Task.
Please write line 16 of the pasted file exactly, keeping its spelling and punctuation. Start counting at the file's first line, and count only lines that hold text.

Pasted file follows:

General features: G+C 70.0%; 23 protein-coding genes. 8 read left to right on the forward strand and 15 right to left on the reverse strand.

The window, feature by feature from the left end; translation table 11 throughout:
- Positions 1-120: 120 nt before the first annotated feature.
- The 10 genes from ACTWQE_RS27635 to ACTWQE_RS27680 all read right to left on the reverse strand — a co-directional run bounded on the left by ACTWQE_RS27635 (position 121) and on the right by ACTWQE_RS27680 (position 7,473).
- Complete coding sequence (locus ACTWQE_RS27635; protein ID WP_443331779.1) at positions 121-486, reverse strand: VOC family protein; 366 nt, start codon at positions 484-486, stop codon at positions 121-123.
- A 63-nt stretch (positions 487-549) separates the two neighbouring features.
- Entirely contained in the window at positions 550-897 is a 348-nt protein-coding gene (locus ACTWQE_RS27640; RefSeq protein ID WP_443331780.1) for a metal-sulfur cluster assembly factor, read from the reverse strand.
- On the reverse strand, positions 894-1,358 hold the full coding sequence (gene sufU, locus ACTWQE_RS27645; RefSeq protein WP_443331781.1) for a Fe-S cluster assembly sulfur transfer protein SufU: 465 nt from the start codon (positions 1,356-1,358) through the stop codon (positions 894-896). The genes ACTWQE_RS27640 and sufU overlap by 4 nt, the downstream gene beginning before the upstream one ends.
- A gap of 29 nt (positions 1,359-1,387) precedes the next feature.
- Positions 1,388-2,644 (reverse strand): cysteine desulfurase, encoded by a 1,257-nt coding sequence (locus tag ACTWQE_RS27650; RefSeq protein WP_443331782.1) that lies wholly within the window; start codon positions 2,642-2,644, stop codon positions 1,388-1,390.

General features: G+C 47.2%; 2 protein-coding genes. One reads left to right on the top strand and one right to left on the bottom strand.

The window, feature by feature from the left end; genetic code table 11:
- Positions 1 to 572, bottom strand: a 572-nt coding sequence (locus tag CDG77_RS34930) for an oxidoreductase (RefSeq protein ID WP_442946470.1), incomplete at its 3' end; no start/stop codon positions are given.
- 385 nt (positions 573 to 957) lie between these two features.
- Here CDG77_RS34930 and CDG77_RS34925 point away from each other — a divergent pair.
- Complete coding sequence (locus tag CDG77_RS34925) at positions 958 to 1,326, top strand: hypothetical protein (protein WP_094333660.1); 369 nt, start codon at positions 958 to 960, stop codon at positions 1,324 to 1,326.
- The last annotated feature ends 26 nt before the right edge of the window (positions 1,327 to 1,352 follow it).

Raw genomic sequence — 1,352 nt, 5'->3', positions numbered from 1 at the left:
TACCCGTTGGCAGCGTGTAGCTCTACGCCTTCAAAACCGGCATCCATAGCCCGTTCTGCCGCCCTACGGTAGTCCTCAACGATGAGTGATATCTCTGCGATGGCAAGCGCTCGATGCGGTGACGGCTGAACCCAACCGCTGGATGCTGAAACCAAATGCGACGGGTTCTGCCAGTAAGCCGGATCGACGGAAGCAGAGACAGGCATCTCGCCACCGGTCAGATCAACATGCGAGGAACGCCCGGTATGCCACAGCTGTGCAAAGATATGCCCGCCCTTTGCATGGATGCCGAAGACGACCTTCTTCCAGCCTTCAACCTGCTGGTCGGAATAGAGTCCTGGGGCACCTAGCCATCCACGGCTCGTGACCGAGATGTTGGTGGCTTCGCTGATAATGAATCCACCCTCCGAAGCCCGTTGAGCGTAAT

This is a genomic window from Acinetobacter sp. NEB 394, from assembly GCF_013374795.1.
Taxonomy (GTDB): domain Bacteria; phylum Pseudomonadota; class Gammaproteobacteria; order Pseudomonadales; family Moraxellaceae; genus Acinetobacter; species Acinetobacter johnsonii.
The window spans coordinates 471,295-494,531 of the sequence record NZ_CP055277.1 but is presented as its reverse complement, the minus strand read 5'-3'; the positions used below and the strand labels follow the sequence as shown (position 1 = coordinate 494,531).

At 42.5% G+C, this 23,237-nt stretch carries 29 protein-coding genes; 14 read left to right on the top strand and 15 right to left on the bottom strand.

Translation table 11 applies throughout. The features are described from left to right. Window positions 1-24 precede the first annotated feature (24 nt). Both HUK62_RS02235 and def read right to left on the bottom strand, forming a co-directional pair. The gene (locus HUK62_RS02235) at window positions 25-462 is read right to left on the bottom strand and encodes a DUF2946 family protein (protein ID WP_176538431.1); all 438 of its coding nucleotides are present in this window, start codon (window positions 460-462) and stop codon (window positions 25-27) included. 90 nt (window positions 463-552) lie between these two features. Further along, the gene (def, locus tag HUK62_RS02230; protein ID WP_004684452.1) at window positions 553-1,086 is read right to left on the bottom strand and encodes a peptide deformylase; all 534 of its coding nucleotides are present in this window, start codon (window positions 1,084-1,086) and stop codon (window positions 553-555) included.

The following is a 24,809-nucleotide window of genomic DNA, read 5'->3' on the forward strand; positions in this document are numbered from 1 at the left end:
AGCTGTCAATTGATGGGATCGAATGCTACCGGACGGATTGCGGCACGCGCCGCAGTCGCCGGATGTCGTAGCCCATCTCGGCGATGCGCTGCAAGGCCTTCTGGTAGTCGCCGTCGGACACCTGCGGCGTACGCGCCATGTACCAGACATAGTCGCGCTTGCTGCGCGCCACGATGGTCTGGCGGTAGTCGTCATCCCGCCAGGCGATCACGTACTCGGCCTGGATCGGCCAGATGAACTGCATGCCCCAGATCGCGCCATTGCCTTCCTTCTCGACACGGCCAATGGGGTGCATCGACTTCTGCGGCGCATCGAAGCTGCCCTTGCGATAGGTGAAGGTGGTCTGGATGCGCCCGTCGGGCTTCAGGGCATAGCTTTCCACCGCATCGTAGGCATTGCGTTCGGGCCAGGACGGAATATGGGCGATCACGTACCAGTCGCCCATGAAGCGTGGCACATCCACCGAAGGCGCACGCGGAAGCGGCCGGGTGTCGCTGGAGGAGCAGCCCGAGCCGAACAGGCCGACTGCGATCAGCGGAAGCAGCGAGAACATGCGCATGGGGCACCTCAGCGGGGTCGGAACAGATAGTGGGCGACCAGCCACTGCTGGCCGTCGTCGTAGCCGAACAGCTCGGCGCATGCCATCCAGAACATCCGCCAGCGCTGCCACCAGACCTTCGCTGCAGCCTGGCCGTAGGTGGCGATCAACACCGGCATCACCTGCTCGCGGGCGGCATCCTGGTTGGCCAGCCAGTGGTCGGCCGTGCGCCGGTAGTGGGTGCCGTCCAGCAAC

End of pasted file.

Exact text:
- Complete coding sequence (locus tag CDG77_RS34925) at positions 958 to 1,326, top strand: hypothetical protein (protein WP_094333660.1); 369 nt, start codon at positions 958 to 960, stop codon at positions 1,324 to 1,326.